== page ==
Little Lumley Township, 1848
LUMLEY, LITTLE, a township, in the parish and union of Chester-le-Street, N. division of Easington ward and of the county of Durham, 1½ mile (S.E.) from Chester-le-Street; containing 381 inhabitants. It comprises 1,001 acres, of which two-thirds are land favourable to the growth of wheat, barley, and turnips. A coal-mine is in operation. On a fine eminence, sloping to the eastern bank of the river Wear, stands the stately castle of Lumley, erected in the reign of Edward I. by Robert de Lumley, ancestor of the Earl of Scarborough: it is built of yellow freestone, in a quadrangular form, and has at each corner an octangular machicolated turret; but the eastern part only retains its ancient appearance. At the bottom of one of the avenues leading to the castle are a fine basin of water, a salmon lock, and a ferry over the Wear.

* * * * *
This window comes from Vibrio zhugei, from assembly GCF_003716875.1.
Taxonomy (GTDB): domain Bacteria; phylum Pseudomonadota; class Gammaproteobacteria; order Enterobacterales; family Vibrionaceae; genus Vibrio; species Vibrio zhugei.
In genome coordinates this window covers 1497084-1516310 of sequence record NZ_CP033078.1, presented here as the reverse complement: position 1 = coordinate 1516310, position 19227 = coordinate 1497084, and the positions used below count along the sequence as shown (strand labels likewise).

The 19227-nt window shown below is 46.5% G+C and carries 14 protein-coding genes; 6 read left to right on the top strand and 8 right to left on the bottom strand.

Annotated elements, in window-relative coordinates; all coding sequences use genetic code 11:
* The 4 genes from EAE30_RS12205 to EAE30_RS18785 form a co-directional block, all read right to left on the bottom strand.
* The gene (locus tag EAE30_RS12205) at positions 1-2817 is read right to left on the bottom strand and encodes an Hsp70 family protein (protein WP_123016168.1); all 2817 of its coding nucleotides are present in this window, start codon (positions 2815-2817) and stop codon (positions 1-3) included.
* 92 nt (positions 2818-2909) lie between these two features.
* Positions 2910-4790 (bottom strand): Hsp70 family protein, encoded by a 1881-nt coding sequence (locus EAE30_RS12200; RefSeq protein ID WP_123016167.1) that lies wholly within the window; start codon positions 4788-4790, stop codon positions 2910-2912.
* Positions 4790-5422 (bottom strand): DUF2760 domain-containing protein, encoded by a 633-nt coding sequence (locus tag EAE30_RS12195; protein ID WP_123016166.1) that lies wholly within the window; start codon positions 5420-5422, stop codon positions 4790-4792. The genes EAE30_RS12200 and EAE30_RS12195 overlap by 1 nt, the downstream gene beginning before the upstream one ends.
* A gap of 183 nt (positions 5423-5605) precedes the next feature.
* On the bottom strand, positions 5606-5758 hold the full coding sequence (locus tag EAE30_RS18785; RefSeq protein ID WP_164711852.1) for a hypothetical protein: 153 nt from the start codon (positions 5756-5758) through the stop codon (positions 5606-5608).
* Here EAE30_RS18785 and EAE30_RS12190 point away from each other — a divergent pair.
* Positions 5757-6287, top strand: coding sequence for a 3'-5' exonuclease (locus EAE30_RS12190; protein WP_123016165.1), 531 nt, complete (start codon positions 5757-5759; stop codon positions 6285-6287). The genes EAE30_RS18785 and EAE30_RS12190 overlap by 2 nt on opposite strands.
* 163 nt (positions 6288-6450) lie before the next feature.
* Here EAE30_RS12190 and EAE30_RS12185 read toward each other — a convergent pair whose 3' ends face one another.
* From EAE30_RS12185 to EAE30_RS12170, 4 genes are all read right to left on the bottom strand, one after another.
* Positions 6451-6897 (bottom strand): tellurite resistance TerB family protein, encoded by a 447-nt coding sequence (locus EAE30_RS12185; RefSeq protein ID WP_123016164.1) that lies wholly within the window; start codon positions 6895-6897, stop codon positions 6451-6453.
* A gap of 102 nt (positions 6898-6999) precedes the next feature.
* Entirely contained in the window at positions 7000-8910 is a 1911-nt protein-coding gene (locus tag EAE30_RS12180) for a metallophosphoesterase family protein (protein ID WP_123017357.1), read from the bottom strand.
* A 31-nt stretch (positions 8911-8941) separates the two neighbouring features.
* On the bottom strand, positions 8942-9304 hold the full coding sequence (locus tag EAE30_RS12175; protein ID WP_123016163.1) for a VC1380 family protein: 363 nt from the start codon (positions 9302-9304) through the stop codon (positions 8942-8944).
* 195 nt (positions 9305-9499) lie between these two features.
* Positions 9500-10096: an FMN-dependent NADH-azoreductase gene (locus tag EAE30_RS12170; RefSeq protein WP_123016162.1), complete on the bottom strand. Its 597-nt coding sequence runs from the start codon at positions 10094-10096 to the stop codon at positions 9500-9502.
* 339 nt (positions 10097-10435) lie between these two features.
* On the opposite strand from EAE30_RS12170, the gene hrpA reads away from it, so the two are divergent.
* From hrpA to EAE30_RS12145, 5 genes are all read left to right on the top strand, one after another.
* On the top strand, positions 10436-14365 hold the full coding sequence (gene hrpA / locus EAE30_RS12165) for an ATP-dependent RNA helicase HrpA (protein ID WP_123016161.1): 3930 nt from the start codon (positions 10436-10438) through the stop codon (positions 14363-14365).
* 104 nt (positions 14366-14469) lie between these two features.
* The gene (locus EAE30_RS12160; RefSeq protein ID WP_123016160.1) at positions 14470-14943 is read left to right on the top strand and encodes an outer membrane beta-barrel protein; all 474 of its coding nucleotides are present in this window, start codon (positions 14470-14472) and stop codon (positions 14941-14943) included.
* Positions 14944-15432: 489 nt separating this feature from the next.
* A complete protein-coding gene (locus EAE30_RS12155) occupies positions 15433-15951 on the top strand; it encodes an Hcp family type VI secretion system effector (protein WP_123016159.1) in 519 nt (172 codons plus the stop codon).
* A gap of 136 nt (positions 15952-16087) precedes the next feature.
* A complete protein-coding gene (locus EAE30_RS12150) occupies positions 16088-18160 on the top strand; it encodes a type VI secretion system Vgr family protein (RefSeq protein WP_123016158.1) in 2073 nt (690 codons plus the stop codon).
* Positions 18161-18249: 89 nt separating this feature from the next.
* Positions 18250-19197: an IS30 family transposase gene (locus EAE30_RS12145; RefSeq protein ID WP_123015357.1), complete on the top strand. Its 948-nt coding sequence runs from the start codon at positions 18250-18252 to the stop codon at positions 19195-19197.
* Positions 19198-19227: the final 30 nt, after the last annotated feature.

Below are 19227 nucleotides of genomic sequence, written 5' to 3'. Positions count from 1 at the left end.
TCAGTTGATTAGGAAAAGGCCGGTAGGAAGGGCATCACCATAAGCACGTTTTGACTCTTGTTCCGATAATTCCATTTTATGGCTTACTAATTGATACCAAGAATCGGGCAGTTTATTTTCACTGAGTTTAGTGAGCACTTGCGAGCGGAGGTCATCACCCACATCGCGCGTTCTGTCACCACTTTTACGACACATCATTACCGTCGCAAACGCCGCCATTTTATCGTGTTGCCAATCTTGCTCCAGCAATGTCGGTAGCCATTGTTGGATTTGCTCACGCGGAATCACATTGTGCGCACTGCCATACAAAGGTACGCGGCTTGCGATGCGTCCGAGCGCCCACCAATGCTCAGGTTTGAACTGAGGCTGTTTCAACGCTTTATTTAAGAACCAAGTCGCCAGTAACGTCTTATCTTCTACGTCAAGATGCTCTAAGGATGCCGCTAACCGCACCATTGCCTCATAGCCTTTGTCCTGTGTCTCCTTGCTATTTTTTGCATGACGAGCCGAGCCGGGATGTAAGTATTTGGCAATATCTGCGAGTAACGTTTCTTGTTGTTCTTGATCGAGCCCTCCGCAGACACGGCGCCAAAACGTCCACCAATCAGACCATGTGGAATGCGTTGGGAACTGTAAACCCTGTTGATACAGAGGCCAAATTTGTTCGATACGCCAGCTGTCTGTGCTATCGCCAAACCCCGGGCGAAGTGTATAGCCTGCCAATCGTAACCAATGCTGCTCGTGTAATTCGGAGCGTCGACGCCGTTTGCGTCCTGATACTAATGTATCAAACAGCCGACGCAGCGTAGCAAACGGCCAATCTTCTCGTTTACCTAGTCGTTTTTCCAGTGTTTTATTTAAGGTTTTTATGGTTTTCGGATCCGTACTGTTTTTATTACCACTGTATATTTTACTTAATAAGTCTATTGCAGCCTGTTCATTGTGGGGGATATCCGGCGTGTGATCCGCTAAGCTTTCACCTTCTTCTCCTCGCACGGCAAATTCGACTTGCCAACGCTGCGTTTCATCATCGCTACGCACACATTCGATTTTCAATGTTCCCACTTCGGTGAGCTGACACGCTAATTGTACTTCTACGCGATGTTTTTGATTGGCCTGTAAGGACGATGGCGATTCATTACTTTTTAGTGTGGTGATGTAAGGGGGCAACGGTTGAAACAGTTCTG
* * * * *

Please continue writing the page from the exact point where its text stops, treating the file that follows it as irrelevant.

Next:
Extract from: A Topographical Dictionary of England comprising the several counties, cities, boroughs, corporate and market towns, parishes, and townships..... 7th Edition, by Samuel Lewis, London, 1848.